The stainless steel case of the Kaleidoscope measures 40 by 45 mm. Height is approximately 10 mm, with a domed crystal that peeps out 2 mm above the case. On the back case, there is no reference number, only the Enicar logo and the inscriptions Ultrasonic – Incabloc – Swiss – Automatic – Stainless Steel. The case feels very solid and is rock hard. I expected a lug size of 20 mm, but it is in fact 18 mm. This accentuates the case shape on the wrist even more.
The inner bezel is divided into six segments. Each segment represents a different timezone and around 10 world cities. There is even an ingenious table of numbers that correspond with hours that have to be added or distracted from the time that is displayed on the referring subdial. And let’s be honest: who doesn’t want cities like Karachi and Paramaribo mentioned on their watch?
Once the dial is removed, there is some crazy stuff going on. Let’s start with the technical solution that makes this watch so special to begin with: the ring that connects the six sub dials to the main machinery (again, layman’s terms everybody). To quote Willem: “It’s quite simple really. That’s why it’s so ingenious.” Three small gears, connected to a bigger wheel around the axe, make the silver color disks rotate. They’re in a fixed position, which makes sense, because the separate time zones they represent are invariable too.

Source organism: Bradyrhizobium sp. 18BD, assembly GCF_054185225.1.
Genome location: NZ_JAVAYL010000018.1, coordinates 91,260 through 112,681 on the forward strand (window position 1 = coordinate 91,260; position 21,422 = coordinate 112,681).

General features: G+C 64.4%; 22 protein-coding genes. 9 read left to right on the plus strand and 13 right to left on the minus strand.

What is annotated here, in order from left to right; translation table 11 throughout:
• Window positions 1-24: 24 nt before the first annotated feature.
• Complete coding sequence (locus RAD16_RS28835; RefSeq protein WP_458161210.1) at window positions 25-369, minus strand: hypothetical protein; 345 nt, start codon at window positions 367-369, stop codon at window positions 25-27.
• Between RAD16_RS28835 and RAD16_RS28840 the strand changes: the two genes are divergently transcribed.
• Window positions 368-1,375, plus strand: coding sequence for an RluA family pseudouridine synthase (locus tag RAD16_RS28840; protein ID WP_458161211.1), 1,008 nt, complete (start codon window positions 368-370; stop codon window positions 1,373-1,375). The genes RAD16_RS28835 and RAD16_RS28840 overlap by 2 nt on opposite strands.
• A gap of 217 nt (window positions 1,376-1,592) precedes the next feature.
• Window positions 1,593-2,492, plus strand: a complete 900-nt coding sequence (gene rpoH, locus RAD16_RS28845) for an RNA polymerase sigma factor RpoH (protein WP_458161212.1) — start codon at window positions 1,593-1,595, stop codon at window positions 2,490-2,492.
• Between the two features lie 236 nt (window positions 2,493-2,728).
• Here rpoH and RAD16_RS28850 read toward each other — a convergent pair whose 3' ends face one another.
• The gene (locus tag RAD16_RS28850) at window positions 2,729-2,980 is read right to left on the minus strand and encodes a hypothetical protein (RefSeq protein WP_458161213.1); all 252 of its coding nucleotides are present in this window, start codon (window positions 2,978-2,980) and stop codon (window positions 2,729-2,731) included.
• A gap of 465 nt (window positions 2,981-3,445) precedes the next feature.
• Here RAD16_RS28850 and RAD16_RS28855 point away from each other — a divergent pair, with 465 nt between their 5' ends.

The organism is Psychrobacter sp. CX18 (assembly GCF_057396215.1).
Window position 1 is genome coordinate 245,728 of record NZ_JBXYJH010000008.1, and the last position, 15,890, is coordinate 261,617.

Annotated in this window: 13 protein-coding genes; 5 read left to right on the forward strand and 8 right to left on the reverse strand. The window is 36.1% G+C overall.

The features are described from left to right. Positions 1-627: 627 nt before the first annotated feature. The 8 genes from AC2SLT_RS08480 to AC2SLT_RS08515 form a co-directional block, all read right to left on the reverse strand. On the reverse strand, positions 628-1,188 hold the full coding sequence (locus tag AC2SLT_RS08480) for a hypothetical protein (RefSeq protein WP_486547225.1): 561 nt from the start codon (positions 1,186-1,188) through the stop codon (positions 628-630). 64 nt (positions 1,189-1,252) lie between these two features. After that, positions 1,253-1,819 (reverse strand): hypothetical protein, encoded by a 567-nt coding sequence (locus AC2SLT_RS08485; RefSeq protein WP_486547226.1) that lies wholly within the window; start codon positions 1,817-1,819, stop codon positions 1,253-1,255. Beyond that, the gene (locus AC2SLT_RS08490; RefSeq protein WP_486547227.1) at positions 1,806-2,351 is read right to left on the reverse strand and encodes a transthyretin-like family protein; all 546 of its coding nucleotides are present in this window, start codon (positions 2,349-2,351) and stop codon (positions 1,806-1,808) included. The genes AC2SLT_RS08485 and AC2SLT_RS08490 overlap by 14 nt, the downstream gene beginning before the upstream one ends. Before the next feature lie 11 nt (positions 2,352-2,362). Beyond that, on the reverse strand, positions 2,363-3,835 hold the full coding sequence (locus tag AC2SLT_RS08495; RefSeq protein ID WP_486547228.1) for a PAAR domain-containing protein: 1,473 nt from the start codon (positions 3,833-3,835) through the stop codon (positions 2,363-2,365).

There’s something else. There is a sort of brace that touches the ring (bottom left in the photo). This brace is activated by pressing the little button above the crown. Guess what? It keeps the six sets of hands from rotating, while the main hands can be set. So this way, the owner can align the ‘normal’ hands set to one of the sub dials. Very nice!
So far we’ve seen a ‘standard’ AR movement, an inventive build-up, nine watch hands, six discs with an arrow, 64 cities from all continents and a bunch of gears. Pretty exciting when you take in mind that all this happend in 1967 for a prototype watch that was never taken into production. Or, as one of the guys in my Instagram timeline put it: “No wonder they went out of business”.
In the end, Willem took the AR 1145 apart too for a full service. Everything else was ultrasonically cleaned. No parts were replaced, not even the spring, because the watch was like new. There were no traces of heavy use, not even mild use. The Enicar was up and running again within two weeks and good to go for the next half century.
Only three questions are left to be answered. The first one is: will I wear this watch? Yes I will. Not on a daily base, but I’m planning to have it on my wrist regularly. I collect watches, not museum pieces. I know this is a very rare watch and there are no spare parts laying in my drawer if something breaks (except for the AR 1145 that is). But I promise everyone I will not wear it when going to the playgrounds with my kids, visiting a metal festival or arguing with my wife. Second question is: what is the value of the watch? I don’t know and I don’t care. Last question: how did this Enicar World Time get its nick name? Well ladies and gentlemen, here is how that went.
Thanks for reading and feel free to ask me anything. But be warned: technical questions will be answered in layman’s terms 🙂 Also, thank you to everyone who has advised me and helped me along the way (you know who you are).